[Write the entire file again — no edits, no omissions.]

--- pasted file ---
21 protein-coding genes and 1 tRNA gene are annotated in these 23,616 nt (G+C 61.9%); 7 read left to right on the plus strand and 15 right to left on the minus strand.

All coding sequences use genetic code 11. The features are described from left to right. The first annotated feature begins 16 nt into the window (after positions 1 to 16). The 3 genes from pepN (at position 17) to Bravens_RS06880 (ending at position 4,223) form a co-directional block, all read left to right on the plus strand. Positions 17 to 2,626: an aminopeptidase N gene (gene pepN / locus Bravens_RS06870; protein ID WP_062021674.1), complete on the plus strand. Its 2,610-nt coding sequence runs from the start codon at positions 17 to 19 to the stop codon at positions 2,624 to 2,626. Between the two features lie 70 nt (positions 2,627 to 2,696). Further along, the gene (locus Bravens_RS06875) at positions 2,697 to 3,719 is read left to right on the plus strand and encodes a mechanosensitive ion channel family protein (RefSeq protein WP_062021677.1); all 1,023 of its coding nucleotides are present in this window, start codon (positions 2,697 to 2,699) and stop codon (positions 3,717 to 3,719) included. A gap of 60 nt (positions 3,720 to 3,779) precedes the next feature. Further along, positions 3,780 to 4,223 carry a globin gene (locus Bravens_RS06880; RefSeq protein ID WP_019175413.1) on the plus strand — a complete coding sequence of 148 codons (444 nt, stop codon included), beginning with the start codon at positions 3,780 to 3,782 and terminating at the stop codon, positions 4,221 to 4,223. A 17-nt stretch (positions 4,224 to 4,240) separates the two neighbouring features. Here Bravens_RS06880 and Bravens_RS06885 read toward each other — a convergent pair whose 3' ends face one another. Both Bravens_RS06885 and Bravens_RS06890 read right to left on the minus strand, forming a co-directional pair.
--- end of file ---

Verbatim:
21 protein-coding genes and 1 tRNA gene are annotated in these 23,616 nt (G+C 61.9%); 7 read left to right on the plus strand and 15 right to left on the minus strand.

All coding sequences use genetic code 11. The features are described from left to right. The first annotated feature begins 16 nt into the window (after positions 1 to 16). The 3 genes from pepN (at position 17) to Bravens_RS06880 (ending at position 4,223) form a co-directional block, all read left to right on the plus strand. Positions 17 to 2,626: an aminopeptidase N gene (gene pepN / locus Bravens_RS06870; protein ID WP_062021674.1), complete on the plus strand. Its 2,610-nt coding sequence runs from the start codon at positions 17 to 19 to the stop codon at positions 2,624 to 2,626. Between the two features lie 70 nt (positions 2,627 to 2,696). Further along, the gene (locus Bravens_RS06875) at positions 2,697 to 3,719 is read left to right on the plus strand and encodes a mechanosensitive ion channel family protein (RefSeq protein WP_062021677.1); all 1,023 of its coding nucleotides are present in this window, start codon (positions 2,697 to 2,699) and stop codon (positions 3,717 to 3,719) included. A gap of 60 nt (positions 3,720 to 3,779) precedes the next feature. Further along, positions 3,780 to 4,223 carry a globin gene (locus Bravens_RS06880; RefSeq protein ID WP_019175413.1) on the plus strand — a complete coding sequence of 148 codons (444 nt, stop codon included), beginning with the start codon at positions 3,780 to 3,782 and terminating at the stop codon, positions 4,221 to 4,223. A 17-nt stretch (positions 4,224 to 4,240) separates the two neighbouring features. Here Bravens_RS06880 and Bravens_RS06885 read toward each other — a convergent pair whose 3' ends face one another. Both Bravens_RS06885 and Bravens_RS06890 read right to left on the minus strand, forming a co-directional pair.